(WJLA) - At W.T. Woodson High School in Fairfax, Va., administrators, teachers and students are trying to find answers, and trying to figure out how to deal with their tragic loss.
In the past few weeks, two Woodson students have died, making seven in the past four years.
All are suspected to have committed suicide.
On the front page of the school's website, there is a list of resources to help students deal with their loss.
"Two of them were my closest friends," Woodson student Thomas Lamb told ABC7. "We are trying to get through it the best we can."
Some say the school -- which regularly appears on top-ranking lists of schools such as those by U.S. News and the Washington Post -- is a pressure-cooker of sorts when it comes to social and academic performance.
The problem of suicide is not just affecting Woodson. Fairfax County police report 19 suicides in the county so far this year -- 15 of them involving teenagers.
That's why, this week, school resource and security officers, along with counselors and social workers, hosted two days of training on how to help prevent suicide.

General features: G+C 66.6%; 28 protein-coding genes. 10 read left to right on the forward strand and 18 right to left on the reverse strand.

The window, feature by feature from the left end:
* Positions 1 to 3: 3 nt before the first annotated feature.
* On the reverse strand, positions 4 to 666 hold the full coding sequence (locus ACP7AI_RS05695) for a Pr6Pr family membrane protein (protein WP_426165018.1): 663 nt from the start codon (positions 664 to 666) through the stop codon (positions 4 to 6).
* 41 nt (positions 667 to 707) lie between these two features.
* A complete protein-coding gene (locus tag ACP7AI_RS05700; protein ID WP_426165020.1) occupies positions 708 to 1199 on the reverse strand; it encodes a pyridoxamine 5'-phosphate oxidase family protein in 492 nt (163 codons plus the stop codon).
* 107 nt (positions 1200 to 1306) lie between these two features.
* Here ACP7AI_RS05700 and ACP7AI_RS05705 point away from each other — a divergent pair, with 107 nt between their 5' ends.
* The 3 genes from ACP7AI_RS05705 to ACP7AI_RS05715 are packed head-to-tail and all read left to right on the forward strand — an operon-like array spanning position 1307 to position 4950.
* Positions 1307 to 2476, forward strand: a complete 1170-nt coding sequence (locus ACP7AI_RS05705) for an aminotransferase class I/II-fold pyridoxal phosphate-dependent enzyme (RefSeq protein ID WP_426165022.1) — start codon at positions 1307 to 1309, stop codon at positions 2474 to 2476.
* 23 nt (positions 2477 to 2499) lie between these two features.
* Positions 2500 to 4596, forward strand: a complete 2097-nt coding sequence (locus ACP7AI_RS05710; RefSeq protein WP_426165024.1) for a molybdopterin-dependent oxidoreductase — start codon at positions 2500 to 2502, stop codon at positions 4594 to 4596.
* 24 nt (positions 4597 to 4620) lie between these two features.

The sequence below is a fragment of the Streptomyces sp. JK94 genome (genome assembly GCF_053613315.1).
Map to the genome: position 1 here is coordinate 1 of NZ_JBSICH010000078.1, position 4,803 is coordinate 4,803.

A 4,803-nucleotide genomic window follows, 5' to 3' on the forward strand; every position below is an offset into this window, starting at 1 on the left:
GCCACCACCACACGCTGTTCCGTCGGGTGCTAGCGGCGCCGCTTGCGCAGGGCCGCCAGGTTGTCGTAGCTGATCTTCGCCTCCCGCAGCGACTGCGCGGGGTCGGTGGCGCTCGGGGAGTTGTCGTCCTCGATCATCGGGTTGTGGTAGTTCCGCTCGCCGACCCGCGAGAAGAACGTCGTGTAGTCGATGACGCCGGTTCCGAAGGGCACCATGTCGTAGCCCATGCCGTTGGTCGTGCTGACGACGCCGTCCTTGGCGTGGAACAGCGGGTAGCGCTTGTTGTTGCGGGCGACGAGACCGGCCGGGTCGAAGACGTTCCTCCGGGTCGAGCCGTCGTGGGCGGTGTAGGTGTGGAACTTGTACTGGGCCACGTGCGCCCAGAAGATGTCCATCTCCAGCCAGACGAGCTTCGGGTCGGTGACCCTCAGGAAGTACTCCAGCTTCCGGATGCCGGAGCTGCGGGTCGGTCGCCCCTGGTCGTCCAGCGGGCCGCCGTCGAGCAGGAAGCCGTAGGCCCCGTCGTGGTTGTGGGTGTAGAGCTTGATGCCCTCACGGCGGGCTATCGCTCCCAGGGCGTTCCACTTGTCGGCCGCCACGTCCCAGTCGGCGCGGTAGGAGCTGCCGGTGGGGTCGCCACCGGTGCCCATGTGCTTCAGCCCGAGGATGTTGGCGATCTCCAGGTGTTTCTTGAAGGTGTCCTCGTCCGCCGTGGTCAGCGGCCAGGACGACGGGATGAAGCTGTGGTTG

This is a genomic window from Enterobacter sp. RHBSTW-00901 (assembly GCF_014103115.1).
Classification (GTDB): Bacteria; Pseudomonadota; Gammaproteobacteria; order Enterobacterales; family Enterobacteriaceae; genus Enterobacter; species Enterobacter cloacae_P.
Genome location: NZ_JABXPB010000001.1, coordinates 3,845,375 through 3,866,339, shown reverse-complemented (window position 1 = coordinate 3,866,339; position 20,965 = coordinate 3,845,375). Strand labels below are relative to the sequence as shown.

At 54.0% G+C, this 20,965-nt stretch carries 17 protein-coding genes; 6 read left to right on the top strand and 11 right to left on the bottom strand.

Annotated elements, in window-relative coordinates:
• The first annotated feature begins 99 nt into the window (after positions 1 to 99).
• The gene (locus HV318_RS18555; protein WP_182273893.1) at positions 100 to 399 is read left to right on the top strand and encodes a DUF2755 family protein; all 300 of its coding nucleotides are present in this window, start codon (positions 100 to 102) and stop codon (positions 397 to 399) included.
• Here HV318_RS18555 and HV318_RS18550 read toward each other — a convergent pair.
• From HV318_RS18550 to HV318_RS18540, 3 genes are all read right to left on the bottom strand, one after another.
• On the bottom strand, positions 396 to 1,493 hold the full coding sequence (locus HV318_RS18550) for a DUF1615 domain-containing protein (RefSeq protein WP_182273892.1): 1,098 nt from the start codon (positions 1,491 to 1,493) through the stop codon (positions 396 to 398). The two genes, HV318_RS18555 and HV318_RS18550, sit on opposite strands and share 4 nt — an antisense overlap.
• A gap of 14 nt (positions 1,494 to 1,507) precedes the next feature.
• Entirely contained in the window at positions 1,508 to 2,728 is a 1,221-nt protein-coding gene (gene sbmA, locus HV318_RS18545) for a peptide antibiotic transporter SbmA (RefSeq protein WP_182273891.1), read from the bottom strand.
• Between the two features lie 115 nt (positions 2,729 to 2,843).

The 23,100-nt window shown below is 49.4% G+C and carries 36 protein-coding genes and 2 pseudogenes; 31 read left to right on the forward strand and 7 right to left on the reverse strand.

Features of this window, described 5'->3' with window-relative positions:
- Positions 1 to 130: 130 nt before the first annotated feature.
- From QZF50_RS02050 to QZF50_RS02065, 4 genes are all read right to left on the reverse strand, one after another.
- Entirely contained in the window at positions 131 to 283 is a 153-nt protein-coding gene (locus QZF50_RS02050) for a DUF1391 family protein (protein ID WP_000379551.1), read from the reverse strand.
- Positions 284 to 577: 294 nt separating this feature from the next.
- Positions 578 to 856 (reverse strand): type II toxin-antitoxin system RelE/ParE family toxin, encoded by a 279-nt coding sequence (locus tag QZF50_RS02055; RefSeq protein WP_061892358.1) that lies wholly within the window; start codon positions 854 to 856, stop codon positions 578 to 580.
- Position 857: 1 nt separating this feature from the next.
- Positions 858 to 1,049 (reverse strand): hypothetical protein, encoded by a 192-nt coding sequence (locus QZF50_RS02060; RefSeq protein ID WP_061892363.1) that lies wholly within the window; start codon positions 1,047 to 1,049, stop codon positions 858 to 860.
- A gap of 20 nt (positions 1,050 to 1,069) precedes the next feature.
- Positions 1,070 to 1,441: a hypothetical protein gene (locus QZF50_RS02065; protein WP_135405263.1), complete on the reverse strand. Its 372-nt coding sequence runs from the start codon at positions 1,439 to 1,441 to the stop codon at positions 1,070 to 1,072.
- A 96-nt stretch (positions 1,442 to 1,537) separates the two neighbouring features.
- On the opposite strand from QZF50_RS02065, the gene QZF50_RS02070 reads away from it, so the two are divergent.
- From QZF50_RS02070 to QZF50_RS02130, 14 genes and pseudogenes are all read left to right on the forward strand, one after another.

"There are a lot of whys, and we don't have all the answers," said PTA president Penny Carey-Stratton. "We don't know if we will ever have all the answers."
"We've got to talk with our kids about mental health issues just like we talk with them about physical health issues," said John Madigan from the American Foundation for Suicide Prevention.
"[It's about looking] at someone who maybe is in that undecided phase...and point them to help," said Fairfax County Police Lt. Christian Quinn. "As parents, the most important thing we can do is talk with them about it, and provide some counter-weights."
At Woodson High School, the community has pulled together, and students have organized a rally to show their unity -- and as a means to heal.
"We want to take care of each other as we always have," said Woodson parent Cathy Connolly. "We are a great school."